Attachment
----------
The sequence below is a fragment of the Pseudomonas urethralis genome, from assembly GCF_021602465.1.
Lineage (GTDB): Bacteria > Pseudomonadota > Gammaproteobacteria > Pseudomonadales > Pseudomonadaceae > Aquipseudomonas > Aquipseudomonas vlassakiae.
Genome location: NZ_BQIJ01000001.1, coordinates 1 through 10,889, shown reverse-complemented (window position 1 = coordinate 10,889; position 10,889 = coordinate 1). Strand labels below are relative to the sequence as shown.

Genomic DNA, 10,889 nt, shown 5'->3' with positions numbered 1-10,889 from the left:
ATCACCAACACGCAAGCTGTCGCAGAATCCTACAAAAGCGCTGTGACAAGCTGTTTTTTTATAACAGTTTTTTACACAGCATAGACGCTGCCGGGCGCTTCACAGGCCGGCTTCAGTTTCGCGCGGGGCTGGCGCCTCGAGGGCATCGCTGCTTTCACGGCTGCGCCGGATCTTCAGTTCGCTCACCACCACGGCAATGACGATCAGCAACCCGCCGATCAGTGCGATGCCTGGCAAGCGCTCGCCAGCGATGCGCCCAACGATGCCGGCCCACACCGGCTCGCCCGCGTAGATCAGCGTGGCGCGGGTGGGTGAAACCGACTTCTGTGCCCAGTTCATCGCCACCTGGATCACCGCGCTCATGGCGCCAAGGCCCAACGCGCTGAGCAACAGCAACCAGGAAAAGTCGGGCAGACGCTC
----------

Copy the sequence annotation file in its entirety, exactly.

The sequence below is a fragment of the Pseudomonas urethralis genome, from assembly GCF_021602465.1.
Lineage (GTDB): Bacteria > Pseudomonadota > Gammaproteobacteria > Pseudomonadales > Pseudomonadaceae > Aquipseudomonas > Aquipseudomonas vlassakiae.
Genome location: NZ_BQIJ01000001.1, coordinates 1 through 10,889, shown reverse-complemented (window position 1 = coordinate 10,889; position 10,889 = coordinate 1). Strand labels below are relative to the sequence as shown.

Genomic DNA, 10,889 nt, shown 5'->3' with positions numbered 1-10,889 from the left:
ATCACCAACACGCAAGCTGTCGCAGAATCCTACAAAAGCGCTGTGACAAGCTGTTTTTTTATAACAGTTTTTTACACAGCATAGACGCTGCCGGGCGCTTCACAGGCCGGCTTCAGTTTCGCGCGGGGCTGGCGCCTCGAGGGCATCGCTGCTTTCACGGCTGCGCCGGATCTTCAGTTCGCTCACCACCACGGCAATGACGATCAGCAACCCGCCGATCAGTGCGATGCCTGGCAAGCGCTCGCCAGCGATGCGCCCAACGATGCCGGCCCACACCGGCTCGCCCGCGTAGATCAGCGTGGCGCGGGTGGGTGAAACCGACTTCTGTGCCCAGTTCATCGCCACCTGGATCACCGCGCTCATGGCGCCAAGGCCCAACGCGCTGAGCAACAGCAACCAGGAAAAGTCGGGCAGACGCTC